What is the use of persistence layer in any application architecture?
Recently, I fell in a .NET project whose architecture was prepared by one of our senior .NET person who is architect here in .NET. I was confused with pesistence layer he had created in the application architecture. I searched it on google but found on consolidated answers from anywhere. At last I came to get help from Stackoverflow .NET experts. I asked following question on stackoverflow and got valuable responses.
My question on persistence layer architecture:
I have to create an application in which I am asked to create an persistence layer in the application. The application is in .net. I have created business layer and presentation layer but I don't know how and why to create persistence layer.
I googled and came to know that persistence layer is used for storing and retrieving data usually from a database.
Can anybody explain in detail?
Responses I got:
Davide Piras Response which I accepted later on:
The reason for you to build a DAL ( Data Access Layer ) or any other kind of intermediate layer between database engine and Business / Application logic, is that by adding this layer in the between you isolate the rest / upper layers of your application from the specific database engine / technology you are using right now.
This has several advantages, like easier migration to other storage engines, better encapsulation of database logic in a single layer ( easier to replace or modify later depending on how well you have designed your cross-layer interfaces etc...)
See my most rated answer here, it is an example about ASP.NET MVC and EF but the structuring of solution and projects is actually technology independent: MVC3 and Entity Framework
Also read some articles to better understand this matter, for example: http://www.developerfusion.com/article/84492/net-and-data-persistence/
If you're not saving your data somewhere, it won't be there again when your app is opened again. You can save it to a database as you said (SQL, Oracle, PostGRE etc.), or directly to disk (serializing in binary format, or plain text etc.).
Using a layer to do that is a good practice. It reduces coupling (i.e. spaghetti code), and makes maintenance much easier.
I suggest you read about Hibernate and it's .NET cousin, NHibe
Kenneth Garza's Response:
Persistance layer otherwise known as a Data Access Layer or other terminology.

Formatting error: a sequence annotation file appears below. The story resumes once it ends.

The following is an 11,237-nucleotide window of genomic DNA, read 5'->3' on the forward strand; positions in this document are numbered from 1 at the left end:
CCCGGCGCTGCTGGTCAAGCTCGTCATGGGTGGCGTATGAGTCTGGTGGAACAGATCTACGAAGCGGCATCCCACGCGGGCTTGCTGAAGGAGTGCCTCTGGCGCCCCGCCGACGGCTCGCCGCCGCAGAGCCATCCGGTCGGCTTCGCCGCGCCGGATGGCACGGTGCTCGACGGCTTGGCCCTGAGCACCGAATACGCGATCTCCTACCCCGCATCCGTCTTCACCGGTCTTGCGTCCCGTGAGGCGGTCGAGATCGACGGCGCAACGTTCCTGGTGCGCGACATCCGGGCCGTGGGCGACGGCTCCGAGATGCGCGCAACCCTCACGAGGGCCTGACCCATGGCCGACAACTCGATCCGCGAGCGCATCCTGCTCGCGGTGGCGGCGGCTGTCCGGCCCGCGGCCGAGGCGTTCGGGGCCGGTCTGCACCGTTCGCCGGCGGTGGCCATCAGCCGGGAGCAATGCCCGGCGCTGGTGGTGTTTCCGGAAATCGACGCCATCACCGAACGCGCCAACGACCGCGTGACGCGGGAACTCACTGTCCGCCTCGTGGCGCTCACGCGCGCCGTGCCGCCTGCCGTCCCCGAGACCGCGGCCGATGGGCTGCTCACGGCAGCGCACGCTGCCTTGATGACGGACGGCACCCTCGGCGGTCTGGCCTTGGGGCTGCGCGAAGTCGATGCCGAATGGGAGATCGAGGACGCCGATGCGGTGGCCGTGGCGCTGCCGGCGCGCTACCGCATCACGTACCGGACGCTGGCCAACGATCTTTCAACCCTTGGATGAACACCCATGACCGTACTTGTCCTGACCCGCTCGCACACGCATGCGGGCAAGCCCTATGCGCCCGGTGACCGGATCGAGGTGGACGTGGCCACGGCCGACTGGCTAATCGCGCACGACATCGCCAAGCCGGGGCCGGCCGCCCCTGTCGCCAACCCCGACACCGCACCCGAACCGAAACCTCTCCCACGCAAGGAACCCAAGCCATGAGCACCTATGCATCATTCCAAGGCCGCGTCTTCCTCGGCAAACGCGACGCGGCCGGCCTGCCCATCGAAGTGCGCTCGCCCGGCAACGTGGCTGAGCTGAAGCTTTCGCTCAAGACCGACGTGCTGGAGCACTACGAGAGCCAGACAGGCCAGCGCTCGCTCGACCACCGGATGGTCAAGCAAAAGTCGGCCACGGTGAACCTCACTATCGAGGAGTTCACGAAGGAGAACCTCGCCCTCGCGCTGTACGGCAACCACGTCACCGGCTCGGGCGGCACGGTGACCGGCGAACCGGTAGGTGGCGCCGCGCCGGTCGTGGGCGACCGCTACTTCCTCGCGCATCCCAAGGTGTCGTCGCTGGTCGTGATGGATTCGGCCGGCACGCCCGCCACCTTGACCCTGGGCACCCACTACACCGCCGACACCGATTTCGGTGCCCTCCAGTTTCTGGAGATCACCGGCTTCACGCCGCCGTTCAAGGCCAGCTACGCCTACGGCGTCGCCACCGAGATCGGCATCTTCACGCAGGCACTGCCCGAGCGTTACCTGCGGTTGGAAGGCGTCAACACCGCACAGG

It seperates the guts of getting and saving the data from the business layer. The reason you do this is so your business logic (the part of the application that does the heavy lifting for your data manipulation) is not tied to a specific type of data source.
The data layer will need to be written to be database specific. So if you're using MySQL to access all your data then you will write the dataLayer for that use.
If at some point you decide to move to MongoDB, then instead of rewriting your entire application. You can rewrite just the data access parts to get the data from MongoDB. Since the business logic doesnt care how you get the data, only that you do, it and the Presenation layer can remain intact.
Hope this helps.
In very simple terms a persistence layer is a way to SAVE and RETRIEVE items that your application uses.
A simple example is you have a class that represents a person (name, age and gender). While your application is running this is held in memory. But, say you want that information available if you close and open your application again. Well, you need some way to SAVE that person and then later on RETRIEVE it again. This is where a persistence layer comes in and will write your person somewhere "permanent".
That could be a database, a flat file, registry depending on the life-time and requirements etc.
In your persistence layers you will perform CRUD (Create, Read, Update, Delete) operations. Often against a database so you would Create a new person (Fred Bloggs). Say they change their name another user of your system might Read the record and change to Fred Miggins and Update the database. That customer then leaves the country so you Delete them.
Please refer to stackoverflow page for details.